Public Utilities Reports

PUR Guide 2012 Fully Updated Version

Available NOW!
PUR Guide

This comprehensive self-study certification course is designed to teach the novice or pro everything they need to understand and succeed in every phase of the public utilities business.

Order Now

The Fortnightly 100: Which Utility Ranks the Highest?

Fortnightly Magazine - September 1 1998

utilities. For example, Southern Co. received an efficiency score of 1, but was never used as a peer This indicates that Southern, although efficient, was not influential in determining the efficiency of the other companies (i.e., no companies matched the criteria for comparison with Southern Co.). Furthermore, this indicates that Southern was found to be efficient, at least partially, due to its uniqueness. Idaho Power, on the hand, also received an efficiency score of 1 and was used as a peer for 55 different utilities. (Idaho Power received an efficiency score of 1.0 even when placed with 55 similar utilities, a more convincing accomplishment.)

Table 2 shows the gains/losses in productivity for the top 100 holding companies utilities for each year between 1990 and 1996, as well as an overall estimate spanning the entire time period. It is interesting to note that over the 1995-96 period, the top performing companies witnessed an average of 7-percent efficiency gain, while the remaining utilities witnessed a 4-percent efficiency loss.

There appear to be outstanding achievers among the utilities in the study. For example, the top five performers in terms of efficiency improvement over the 1995-96 period (Upper Peninsula, Ameren Corp., Northwestern Wisconsin Electric, American Electric Power Co., and North Central Power ) averaged more than a 54-percent gain. Four of these companies also ranked among the most efficient in 1996. Upper Peninsula Energy Corp., at greater than 133-percent efficiency improvement in 1995-96, is especially interesting. Upon detailed data examination, its generation fuel mix showed a drop in steam from nearly $2 million to zero in 1996 without a significant change in the net generated MWh.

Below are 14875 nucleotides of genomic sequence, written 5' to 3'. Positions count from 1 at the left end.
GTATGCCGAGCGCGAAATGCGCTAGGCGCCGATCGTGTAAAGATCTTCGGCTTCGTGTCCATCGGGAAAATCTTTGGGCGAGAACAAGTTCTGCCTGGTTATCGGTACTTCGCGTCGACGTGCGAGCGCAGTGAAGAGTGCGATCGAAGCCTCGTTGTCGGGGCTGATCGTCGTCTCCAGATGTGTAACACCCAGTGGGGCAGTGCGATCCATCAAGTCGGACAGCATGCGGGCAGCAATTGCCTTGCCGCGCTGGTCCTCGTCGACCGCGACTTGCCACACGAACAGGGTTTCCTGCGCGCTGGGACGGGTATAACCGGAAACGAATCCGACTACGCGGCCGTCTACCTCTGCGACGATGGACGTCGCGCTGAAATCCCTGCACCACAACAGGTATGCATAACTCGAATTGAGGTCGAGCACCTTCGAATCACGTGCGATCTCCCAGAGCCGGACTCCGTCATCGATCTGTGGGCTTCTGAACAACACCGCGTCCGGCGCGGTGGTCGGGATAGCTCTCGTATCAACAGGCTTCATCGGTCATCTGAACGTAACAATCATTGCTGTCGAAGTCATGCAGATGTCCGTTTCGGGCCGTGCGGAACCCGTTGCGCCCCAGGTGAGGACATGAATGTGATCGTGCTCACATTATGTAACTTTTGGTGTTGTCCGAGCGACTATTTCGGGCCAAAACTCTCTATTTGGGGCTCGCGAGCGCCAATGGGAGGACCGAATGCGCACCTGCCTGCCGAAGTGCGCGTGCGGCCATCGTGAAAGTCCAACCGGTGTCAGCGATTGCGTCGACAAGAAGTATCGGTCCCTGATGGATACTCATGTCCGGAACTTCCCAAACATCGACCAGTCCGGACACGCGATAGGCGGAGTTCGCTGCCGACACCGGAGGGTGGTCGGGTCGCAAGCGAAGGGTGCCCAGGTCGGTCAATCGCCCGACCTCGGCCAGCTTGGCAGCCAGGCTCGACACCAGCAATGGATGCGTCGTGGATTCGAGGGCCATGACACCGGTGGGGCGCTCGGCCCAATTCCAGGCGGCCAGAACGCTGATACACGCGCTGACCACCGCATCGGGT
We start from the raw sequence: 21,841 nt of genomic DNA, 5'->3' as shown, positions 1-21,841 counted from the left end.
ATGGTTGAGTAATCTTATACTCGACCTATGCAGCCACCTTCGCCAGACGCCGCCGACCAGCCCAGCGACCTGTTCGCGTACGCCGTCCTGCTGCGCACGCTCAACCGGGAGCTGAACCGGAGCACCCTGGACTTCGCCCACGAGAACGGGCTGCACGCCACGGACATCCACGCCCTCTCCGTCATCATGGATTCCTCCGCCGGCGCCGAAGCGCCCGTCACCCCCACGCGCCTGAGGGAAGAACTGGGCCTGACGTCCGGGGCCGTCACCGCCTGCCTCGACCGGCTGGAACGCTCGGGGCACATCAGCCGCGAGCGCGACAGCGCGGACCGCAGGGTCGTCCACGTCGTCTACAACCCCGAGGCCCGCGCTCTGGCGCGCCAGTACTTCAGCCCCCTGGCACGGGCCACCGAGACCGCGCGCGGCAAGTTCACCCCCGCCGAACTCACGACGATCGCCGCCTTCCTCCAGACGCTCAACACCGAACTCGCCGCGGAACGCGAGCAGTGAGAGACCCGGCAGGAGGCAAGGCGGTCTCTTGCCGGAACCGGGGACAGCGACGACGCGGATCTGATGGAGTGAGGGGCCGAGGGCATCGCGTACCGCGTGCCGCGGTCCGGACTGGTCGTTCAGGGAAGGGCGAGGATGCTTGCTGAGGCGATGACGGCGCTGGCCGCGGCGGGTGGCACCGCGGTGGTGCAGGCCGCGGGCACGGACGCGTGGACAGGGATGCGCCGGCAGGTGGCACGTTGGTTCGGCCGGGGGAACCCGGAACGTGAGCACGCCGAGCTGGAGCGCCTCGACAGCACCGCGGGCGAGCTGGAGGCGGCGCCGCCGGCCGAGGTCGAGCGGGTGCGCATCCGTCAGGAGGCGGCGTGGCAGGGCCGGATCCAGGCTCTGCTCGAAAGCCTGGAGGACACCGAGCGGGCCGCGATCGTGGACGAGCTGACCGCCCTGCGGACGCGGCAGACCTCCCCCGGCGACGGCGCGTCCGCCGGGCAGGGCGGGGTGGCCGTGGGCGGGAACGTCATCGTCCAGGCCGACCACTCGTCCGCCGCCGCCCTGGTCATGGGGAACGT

On the whole, the results suggest that the less efficient utilities in the study (all except the top 19) underutilized their inputs by nearly 40 percent, on average. Target values were computed to investigate discrepancies in underutilization of individual inputs. Figure 2 illustrates that, on average, for the less efficient utilities, nearly 54 percent of their capital (electric plant) is underused, representing large over-capacity; O&M is a close second at nearly 53 percent. Fuel underutilization is at the overall average for all input (40 percent).

For electric utilities, the need for efficiency improvement is likely to manifest itself both in regulated and unregulated branches of their business. The regulated segments are likely to be subject to some form of incentive ratemaking, which is most likely decided primarily based on some measure of efficiency. In the unregulated segments, efficiency is likely to be the most significant determinant of price and thus the ability to compete effectively.

Despite what one may think, the industry as a whole is not showing very strong signs of improved efficiency. Only 16 percent of the utilities studied showed positive trends in efficiency over the 1990-96 period. Among the less efficient utilities, there seems to be enormous opportunities for improvement. Based on our results, the overall underutilization in this segment of the industry for all resources in 1996 was nearly 40 percent.

We believe that efficiency measurement tools are needed and are going to be critical in